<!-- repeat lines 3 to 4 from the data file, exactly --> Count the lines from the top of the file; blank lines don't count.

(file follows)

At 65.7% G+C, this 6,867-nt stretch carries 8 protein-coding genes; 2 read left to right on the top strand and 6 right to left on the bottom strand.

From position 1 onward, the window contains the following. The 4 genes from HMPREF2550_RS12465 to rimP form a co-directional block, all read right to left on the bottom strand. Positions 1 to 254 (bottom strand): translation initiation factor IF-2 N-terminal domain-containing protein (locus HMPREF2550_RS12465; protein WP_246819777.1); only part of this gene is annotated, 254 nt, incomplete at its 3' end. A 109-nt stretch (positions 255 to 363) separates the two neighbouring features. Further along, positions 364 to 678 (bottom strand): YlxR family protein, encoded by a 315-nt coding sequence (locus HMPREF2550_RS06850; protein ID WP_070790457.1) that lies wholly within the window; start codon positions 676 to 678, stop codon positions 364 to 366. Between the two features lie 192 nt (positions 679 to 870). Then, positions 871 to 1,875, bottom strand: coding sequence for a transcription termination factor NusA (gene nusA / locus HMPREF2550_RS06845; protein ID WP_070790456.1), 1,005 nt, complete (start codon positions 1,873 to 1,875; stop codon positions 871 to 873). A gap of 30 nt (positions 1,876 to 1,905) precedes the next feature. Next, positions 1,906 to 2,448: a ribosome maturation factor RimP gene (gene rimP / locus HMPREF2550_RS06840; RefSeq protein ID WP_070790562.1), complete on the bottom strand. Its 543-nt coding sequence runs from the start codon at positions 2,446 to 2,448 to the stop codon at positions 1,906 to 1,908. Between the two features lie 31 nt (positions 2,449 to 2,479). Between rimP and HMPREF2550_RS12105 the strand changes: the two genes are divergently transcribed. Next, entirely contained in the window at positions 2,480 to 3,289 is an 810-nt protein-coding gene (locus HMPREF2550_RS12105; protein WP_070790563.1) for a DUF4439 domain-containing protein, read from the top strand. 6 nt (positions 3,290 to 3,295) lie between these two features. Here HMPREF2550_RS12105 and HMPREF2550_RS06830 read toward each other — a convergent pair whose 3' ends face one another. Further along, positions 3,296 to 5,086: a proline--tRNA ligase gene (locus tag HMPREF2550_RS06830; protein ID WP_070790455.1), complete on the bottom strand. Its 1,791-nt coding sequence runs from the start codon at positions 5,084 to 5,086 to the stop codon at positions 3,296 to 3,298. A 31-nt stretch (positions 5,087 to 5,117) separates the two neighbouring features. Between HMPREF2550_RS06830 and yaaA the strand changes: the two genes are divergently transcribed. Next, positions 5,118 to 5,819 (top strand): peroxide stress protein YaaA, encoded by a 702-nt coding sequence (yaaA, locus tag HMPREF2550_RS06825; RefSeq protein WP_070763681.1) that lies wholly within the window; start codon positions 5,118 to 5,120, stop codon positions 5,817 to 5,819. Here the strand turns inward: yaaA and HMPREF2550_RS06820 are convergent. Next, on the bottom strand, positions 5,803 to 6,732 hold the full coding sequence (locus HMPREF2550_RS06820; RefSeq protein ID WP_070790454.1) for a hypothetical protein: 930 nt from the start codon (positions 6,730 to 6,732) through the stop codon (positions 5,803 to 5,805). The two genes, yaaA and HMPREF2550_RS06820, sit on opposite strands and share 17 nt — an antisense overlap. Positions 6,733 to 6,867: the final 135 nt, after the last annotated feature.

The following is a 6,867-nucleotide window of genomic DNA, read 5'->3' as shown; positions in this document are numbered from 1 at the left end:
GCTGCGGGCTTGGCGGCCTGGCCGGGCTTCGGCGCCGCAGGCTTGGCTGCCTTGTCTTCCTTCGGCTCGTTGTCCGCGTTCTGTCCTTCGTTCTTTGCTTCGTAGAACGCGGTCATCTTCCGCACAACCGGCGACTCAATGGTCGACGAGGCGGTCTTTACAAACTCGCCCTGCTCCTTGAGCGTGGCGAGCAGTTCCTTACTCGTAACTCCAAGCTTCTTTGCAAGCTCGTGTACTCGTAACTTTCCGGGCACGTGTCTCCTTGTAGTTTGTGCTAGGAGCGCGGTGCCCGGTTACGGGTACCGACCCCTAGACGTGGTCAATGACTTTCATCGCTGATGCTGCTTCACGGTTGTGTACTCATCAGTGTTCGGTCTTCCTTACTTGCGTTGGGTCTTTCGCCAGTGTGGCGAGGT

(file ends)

The following is a 6,867-nucleotide window of genomic DNA, read 5'->3' as shown; positions in this document are numbered from 1 at the left end:
GCTGCGGGCTTGGCGGCCTGGCCGGGCTTCGGCGCCGCAGGCTTGGCTGCCTTGTCTTCCTTCGGCTCGTTGTCCGCGTTCTGTCCTTCGTTCTTTGCTTCGTAGAACGCGGTCATCTTCCGCACAACCGGCGACTCAATGGTCGACGAGGCGGTCTTTACAAACTCGCCCTGCTCCTTGAGCGTGGCGAGCAGTTCCTTACTCGTAACTCCAAGCTTCTTTGCAAGCTCGTGTACTCGTAACTTTCCGGGCACGTGTCTCCTTGTAGTTTGTGCTAGGAGCGCGGTGCCCGGTTACGGGTACCGACCCCTAGACGTGGTCAATGACTTTCATCGCTGATGCTGCTTCACGGTTGTGTACTCATCAGTGTTCGGTCTTCCTTACTTGCGTTGGGTCTTTCGCCAGTGTGGCGAGGT